This year, 2013, Daft Punk signed with Sony, and one week ago, May 21st, their new album Random Access Memories, which had been five years in the making, was finally released. It’s a bit of a masterpiece. It harkens back to the days of those epic classic albums. It’s full of collaborations. You can read the Guardian review here.
“The music that’s being done today has lost its magic and its poetry because it’s rooted in everyday life and is highly technological,” Thomas says with a sorrowful expression. “Then you have this classic repertoire of great music that feels like it’s coming from this other, timeless place. We wanted to say that these classic albums that were ambitious in scope don’t just belong to the past.”
Now, back to the man in question, Paul Williams.
Their website released a series of videos featuring each of the people they worked with. Here´s the one on Paul Williams. Check out the other videos after listening to the album.
A little more from Williams (extracts taken from the video):
“For guys that are famous for techno pop… this is elegant beautiful composition, and it touched me…”
“The first thing we talked about was about “who am I writing for? and what we talked about was an unidentified first person. In other words, we don´t know if this is an alien, if this is some creature waking up, coming out of a coma, experiencing life for the first time, and we never really identified who that person was.”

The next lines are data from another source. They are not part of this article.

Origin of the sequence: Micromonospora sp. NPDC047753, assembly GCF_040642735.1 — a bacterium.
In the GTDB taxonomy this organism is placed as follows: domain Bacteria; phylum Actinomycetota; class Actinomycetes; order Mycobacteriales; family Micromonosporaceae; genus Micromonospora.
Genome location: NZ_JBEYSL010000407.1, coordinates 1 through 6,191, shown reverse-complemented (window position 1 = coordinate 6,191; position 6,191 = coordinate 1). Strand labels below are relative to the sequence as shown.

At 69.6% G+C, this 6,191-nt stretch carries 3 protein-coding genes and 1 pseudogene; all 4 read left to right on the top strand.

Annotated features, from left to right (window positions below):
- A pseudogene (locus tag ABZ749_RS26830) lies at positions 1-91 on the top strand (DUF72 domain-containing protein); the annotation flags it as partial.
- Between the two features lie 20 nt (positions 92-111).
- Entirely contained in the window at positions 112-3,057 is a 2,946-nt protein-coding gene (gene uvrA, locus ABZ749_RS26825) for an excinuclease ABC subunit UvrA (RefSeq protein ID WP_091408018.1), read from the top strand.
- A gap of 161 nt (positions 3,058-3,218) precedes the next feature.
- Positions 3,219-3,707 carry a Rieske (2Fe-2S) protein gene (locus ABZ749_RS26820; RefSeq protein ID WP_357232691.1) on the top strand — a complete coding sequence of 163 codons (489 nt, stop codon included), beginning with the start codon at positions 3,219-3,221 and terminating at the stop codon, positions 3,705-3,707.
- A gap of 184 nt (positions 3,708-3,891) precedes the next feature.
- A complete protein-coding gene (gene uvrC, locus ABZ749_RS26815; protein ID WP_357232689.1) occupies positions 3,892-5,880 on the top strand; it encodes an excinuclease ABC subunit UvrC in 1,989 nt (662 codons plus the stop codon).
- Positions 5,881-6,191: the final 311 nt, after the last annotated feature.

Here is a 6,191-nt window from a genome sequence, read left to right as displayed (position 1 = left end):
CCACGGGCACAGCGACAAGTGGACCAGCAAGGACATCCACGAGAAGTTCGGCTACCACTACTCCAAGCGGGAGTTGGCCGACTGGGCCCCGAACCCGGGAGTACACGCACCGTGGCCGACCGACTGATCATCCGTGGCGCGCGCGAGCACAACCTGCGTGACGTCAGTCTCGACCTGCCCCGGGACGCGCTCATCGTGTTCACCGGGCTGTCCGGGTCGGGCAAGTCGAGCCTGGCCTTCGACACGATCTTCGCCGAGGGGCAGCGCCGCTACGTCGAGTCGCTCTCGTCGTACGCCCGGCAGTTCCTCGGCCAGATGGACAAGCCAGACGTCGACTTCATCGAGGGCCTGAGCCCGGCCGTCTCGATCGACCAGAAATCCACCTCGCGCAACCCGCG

“For me, listening to myself at that moment, I feel I sound so vulnerable; I sound so little, you know? And I’ve spent my whole life trying to be big… and what I think is the prettiest that I’ve ever sounded is when I’m allowing myself to be honest and vulnerable.”
So, all that’s left is for you to enjoy the song. It really is, as Williams says, a gorgeous melody; cinematic; a real emotional rollercoaster… and the words aren`t half bad either.
“Hold on. If love is the answer you’re home.”
Touch, I remember touch
Pictures came with touch
A painter in my mind
Tell me what you see
A tourist in a dream
A visitor it seems
A half-forgotten song
Where do I belong?
Tell me what you see
I need something more
Kiss, suddenly alive
Hunger like a storm
How do I begin?
A room within a room
A door behind a door
Touch, where do you lead?
I need something more
Tell me what you see
I need something more
If love is the answer you’re home.
Touch, sweet touch
You’ve given me too much to feel
You’ve almost convinced me I’m real
I need something more
I need something… more